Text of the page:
Families of the 96 Liverpool FC fans who died in the Hillsborough disaster have been sharing details of their loved ones at their inquests.
The widow of one of those who died told the jury her husband was “not a hooligan but a hard-working family man who just happened to love football”.
Kathleen Thompson had to stop a number of times to compose herself and wipe away tears as she read a statement about her husband, Patrick Thompson, who was one of the Liverpool fans who died at Sheffield Wednesday’s Hillsborough Stadium in April 1989.
Mrs Thompson told the 11 jurors: “Even now my children love their dad so much and it gets harder for them. They’re adults now and all they want is justice for their dad.
“Please listen to the evidence and let my children know that their dad was not a hooligan but a hard-working family man who just happened to love football.”
Her emotional statement was one of the first ‘pen portraits’ to be read at the hearing in Warrington, Cheshire.
The coroner, Lord Justice Goldring, has ruled the biographies should form the first section of evidence at the inquests, which could last up to a year.
As family member after family member came to the witness box to recount their memories of their loved ones, a number of the 250 people in the purpose-built courtroom were in tears.
Mrs Thompson was supported in the witness box by two of her five children as she remembered the British Rail guard who was 35 when he died at the ground.
She said what hurts most was that her children had grown up with limited memories of their father or, in the case of the three youngest, no memories at all.
The first statement to be read out was from Susan Horrocks, the wife of 41-year-old Arthur Horrocks, and was read by her son, Jon.
She said: “This has been the hardest thing I have ever had to write.
“But I hope it goes some way towards saying what a wonderful husband and best friend he was to me as well as a devoted a much-loved dad, brother, uncle and friend and how much we all miss him every day.”
Father-of-two Mr Horrocks was an insurance agent who lived for his family, she said.
“Arthur was full of fun and nothing was too much trouble for him.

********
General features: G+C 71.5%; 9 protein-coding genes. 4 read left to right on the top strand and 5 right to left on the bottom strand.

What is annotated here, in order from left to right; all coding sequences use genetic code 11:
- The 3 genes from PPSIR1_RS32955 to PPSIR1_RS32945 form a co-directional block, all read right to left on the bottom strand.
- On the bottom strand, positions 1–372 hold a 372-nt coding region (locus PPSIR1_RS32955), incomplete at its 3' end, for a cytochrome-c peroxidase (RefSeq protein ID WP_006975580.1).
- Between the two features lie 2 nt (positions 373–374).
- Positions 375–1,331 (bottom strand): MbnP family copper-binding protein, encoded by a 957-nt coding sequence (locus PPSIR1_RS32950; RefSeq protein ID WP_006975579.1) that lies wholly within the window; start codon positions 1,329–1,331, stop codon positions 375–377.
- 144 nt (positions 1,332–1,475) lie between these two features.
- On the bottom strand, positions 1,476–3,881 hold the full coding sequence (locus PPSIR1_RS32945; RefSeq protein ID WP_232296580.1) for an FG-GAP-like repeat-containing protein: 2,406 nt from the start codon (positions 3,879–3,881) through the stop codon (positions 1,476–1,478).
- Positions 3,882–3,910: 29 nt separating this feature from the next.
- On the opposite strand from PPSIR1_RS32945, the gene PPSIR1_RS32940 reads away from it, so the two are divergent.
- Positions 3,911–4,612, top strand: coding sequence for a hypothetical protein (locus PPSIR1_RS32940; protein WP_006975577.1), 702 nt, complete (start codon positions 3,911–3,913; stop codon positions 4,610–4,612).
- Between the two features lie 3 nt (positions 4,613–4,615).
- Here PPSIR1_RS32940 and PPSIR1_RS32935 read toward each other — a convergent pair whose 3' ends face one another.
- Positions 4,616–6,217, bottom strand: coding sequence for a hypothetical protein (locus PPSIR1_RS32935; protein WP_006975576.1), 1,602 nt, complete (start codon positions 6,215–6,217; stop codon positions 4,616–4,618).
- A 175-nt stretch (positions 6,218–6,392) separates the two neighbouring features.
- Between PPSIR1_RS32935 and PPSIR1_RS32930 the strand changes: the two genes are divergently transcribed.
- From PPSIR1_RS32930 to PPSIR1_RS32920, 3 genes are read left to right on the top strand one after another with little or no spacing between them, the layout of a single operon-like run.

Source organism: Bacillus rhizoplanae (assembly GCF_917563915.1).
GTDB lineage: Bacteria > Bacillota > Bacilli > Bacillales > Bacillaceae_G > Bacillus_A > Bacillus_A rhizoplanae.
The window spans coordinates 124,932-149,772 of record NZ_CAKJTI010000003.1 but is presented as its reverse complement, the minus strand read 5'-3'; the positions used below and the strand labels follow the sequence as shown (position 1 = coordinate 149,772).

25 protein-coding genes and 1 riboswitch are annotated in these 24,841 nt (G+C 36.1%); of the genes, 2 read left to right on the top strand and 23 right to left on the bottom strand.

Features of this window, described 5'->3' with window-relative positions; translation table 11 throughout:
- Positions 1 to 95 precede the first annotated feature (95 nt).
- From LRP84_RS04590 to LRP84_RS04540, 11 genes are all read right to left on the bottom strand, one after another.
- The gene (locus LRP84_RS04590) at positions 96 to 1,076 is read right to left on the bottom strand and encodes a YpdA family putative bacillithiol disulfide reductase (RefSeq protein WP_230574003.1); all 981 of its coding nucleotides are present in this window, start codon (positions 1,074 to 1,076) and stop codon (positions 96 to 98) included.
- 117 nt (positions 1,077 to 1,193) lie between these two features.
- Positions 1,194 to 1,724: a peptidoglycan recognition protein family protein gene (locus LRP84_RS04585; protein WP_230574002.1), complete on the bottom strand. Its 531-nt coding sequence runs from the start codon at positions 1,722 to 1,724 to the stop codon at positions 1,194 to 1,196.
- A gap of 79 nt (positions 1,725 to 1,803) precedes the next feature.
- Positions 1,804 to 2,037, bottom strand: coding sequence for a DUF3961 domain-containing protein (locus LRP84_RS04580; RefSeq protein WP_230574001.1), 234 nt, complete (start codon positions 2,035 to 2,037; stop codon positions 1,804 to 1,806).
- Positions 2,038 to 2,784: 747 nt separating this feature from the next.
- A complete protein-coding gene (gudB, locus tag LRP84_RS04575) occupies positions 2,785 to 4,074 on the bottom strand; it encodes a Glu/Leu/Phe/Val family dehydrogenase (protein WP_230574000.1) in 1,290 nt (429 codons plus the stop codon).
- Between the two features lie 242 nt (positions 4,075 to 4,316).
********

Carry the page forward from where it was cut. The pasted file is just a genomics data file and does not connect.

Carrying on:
“Arthur worshipped our sons.”
Wilf Whelan told the jury his son Ian, who was 19 when he died at the stadium, was not a hooligan.
He said: “He wasn’t a football hooligan.
“He even attended Mass of his own free will every Sunday without fail.
“My family feel that they have had to defend his good name for the last 25 years.
“We would like to thank the coroner for this opportunity to do so again.”
Mr Whelan said his son, who worked at British Nuclear Fuels, near Warrington, was nicknamed “Ronnie” - after his hero, the Liverpool player Ronnie Whelan.
And he explained how, on the day of the 1989 semi-final, he left two red roses at his girlfriend Joanne’s door on his way to the match.
Mr Whelan said: “He just left them outside as a surprise for her.
“That’s just one example of his good character.”
In another statement, Shirley Riley remembered her younger brother Roy Pemberton, who was 23 when he died at Hillsborough.
Standing in the witness box with her sister Gillian, she said: “Now we are left thinking about Roy and what he would have achieved - a successful career, a family and many more dreams.
“We will never know and we are getting older and he will not.
“Our parents were left devastated and never truly got over the loss.
“They longed to spoil their boy but it was taken from them.
“Gillian and I are only left with memories of our baby brother but we love him and he will always live on.”
Walter Smith, in a statement read by a lawyer, remembered his sister Paula Ann Smith, who was 26 when she died.
He said: “Paula was quiet and shy by nature and happiest in her bedroom at home.”
She said her hero was Kenny Dalglish and her bedroom was full of Liverpool FC memorabilia.
Mr Smith said his sister was extremely close to her mother.
He said: “My mother never got over Paula’s death. She was heartbroken, as was my father.
“I miss my baby sister Paula. We shared so many happy memories.”
The statements made in the court by the families are the first of dozens the jury of seven women and four men will hear over the coming weeks.
The process of presenting the so-called pen portraits is due to take until the end of the month, with the inquest not sitting during the week of the 25th anniversary of the disaster.
On Wednesday jurors were told that none of the 96 victims should be blamed for their tragic deaths, which bereaved relatives said was “music to our ears”.
Lord Justice Goldring has laid out key questions facing jurors in the fresh inquests into how the fans died, including how other supporters behaved.
Britain’s worst sporting disaster unfolded when fans were crushed at the FA Cup semi-final between Nottingham Forest and Liverpool on April 15, 1989.